Disasters As Accelerators: On Relationships and Resurrection Life

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Esther Perel, a therapist and author, in talking about the impact that this season of lockdown is having on couples and their relationships, notes that “some people might come out of this wanting to get married, while others will come out wanting a divorce or a breakup.” That observation may not surprise us as we’ve considered the way the CoronaVirus could potentially affect people in the world today, but the reason she gives for this impact is thought provoking: “disasters generally operate as an accelerator in a relationship.” https://www.thecut.com/2020/04/esther-perels-advice-for-couples-under-lockdown.html

Wow – “disasters generally operate as an accelerator in a relationship.” That’s certainly an important concept for couples to be aware of, but it also may apply to other relationship spheres, as well. For example, how will this event be an accelerator for people in the communal relationship we call “Church”? Will CoronaVirus accelerate people’s journey to faith… or away from it? Will COVID-19 accelerate the growth of churches that were poised to expand their impact and influence? On the flip side of that, will it be the final straw for churches in decline, accelerating those on the verge of closing their doors to go ahead and “move on”?

But, Perel’s idea could actually hold our attention for a different reason in this Post-Easter season. How can this idea help us understand the disaster that was/is… the cross?

In considering Jesus’ death we see that the cross was actually an accelerator for resurrection life. That disaster, in fact, did not bring Jesus’ relationship to life to an untimely end – it did the opposite! And for the powers of darkness, death and the devil, their “victory” at the cross was short-lived, the cross ended up spelling disaster for them and putting a final nail intheir coffin.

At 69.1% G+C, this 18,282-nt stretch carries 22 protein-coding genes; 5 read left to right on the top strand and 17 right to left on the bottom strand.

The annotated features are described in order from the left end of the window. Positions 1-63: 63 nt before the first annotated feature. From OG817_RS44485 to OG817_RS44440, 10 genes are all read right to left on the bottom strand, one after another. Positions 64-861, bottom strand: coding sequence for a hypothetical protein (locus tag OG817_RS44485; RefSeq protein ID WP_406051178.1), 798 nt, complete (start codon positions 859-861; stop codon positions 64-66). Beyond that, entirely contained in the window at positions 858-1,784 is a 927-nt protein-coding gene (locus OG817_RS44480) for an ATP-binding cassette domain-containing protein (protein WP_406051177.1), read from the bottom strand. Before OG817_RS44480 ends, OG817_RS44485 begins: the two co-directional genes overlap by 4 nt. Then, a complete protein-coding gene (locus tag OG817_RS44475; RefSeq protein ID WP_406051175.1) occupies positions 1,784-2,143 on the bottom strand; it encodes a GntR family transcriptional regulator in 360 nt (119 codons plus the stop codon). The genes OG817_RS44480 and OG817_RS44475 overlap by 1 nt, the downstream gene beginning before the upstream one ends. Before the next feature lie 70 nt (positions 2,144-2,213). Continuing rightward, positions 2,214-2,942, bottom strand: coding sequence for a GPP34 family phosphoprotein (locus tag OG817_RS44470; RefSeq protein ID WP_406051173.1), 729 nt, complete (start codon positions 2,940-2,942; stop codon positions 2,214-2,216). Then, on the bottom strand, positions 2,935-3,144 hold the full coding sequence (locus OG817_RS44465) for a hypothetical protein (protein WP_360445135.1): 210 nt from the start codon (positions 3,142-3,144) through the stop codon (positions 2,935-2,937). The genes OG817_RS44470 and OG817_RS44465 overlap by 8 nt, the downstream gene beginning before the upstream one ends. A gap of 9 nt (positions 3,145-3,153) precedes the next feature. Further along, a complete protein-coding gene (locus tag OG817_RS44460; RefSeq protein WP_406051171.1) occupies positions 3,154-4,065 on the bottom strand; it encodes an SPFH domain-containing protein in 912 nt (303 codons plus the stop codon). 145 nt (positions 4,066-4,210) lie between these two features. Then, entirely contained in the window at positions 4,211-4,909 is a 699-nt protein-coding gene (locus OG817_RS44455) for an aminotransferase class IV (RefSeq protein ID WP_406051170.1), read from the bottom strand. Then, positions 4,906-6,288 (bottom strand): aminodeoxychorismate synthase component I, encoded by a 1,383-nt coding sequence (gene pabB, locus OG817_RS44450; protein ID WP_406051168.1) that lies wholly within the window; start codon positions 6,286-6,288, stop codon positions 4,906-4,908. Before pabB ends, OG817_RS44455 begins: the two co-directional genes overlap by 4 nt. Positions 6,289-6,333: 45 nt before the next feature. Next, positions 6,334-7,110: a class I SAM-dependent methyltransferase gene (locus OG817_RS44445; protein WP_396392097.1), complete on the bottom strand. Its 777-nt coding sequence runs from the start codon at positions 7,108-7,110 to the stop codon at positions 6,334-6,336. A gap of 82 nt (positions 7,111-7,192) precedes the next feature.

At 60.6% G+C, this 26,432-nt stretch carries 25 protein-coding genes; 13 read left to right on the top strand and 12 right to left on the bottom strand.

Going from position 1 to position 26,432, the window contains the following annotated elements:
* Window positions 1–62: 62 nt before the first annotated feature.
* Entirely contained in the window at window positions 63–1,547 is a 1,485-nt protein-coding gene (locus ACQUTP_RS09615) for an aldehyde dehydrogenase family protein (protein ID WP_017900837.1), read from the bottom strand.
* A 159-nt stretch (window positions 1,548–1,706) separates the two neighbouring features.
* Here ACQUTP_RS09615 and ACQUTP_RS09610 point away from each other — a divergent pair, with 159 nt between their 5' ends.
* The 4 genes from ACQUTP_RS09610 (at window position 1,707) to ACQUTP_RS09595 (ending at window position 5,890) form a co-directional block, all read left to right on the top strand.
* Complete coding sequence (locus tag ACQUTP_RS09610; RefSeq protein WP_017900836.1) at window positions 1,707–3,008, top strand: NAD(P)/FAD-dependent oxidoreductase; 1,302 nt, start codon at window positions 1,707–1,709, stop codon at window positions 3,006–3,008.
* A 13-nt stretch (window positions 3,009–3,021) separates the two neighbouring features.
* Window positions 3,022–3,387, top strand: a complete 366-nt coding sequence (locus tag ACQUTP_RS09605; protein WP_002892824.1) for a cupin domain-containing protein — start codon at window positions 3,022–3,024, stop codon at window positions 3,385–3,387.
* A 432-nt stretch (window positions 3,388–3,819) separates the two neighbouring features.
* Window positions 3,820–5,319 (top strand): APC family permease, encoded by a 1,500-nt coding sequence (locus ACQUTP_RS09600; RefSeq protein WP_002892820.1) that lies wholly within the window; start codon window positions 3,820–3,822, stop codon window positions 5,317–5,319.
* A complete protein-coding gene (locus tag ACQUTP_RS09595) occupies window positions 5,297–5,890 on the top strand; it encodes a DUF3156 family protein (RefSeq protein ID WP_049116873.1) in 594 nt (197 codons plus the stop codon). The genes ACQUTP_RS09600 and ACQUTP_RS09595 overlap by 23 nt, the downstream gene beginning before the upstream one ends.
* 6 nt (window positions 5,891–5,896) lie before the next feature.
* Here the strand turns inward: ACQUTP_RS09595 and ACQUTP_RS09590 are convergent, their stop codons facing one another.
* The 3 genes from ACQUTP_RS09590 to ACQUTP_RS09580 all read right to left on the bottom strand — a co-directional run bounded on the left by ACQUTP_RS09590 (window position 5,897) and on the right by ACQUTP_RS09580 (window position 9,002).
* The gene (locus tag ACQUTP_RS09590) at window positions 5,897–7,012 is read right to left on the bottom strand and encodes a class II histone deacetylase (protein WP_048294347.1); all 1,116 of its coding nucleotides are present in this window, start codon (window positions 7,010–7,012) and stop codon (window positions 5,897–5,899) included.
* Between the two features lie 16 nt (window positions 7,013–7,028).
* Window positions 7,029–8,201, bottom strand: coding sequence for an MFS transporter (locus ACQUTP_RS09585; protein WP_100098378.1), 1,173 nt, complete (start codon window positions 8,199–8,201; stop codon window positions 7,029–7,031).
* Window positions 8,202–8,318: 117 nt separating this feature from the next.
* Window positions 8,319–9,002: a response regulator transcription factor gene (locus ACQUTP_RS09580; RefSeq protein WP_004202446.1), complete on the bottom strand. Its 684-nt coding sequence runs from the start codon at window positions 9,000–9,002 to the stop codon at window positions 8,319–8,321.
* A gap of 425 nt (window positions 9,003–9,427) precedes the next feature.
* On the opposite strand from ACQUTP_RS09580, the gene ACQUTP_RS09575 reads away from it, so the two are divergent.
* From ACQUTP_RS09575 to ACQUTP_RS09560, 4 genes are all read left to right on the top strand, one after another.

So, what will this COVID-19 experience accelerate in us?  For some, it may reveal the darkness and selfishness inside us that, if left untreated, would be disastrous.  If death has a hold on us in the present age, this event should serve as a warning that it is time to hit the breaks and not continue down that path. 

The almost-too-good-to-be-true good news is that God seems especially talented at working good things out of bad situations. God turned the disastor of slavery in Egypt into an Exodus story. God turned the death of the Son into Salvation. God has a long history of working good out of bad situations – somehow accelerating them towards Kingdom of God purposes. So, when we follow the way of Jesus and are filled with his life, the different expressions of the disaster of death and brokenness around us can actually, amazingly, accelerate the good inside us, moving us towards unending, everlasting, overflowing life.

So, if “disasters generally operate as an accelerator in a relationship,” the fact that we live in a Post-Easter world means that God’s resurrection power can be at work in us accelerating new life and new creation… shaping us into who we, as disciples of Jesus, were meant to be.

Alan Howell

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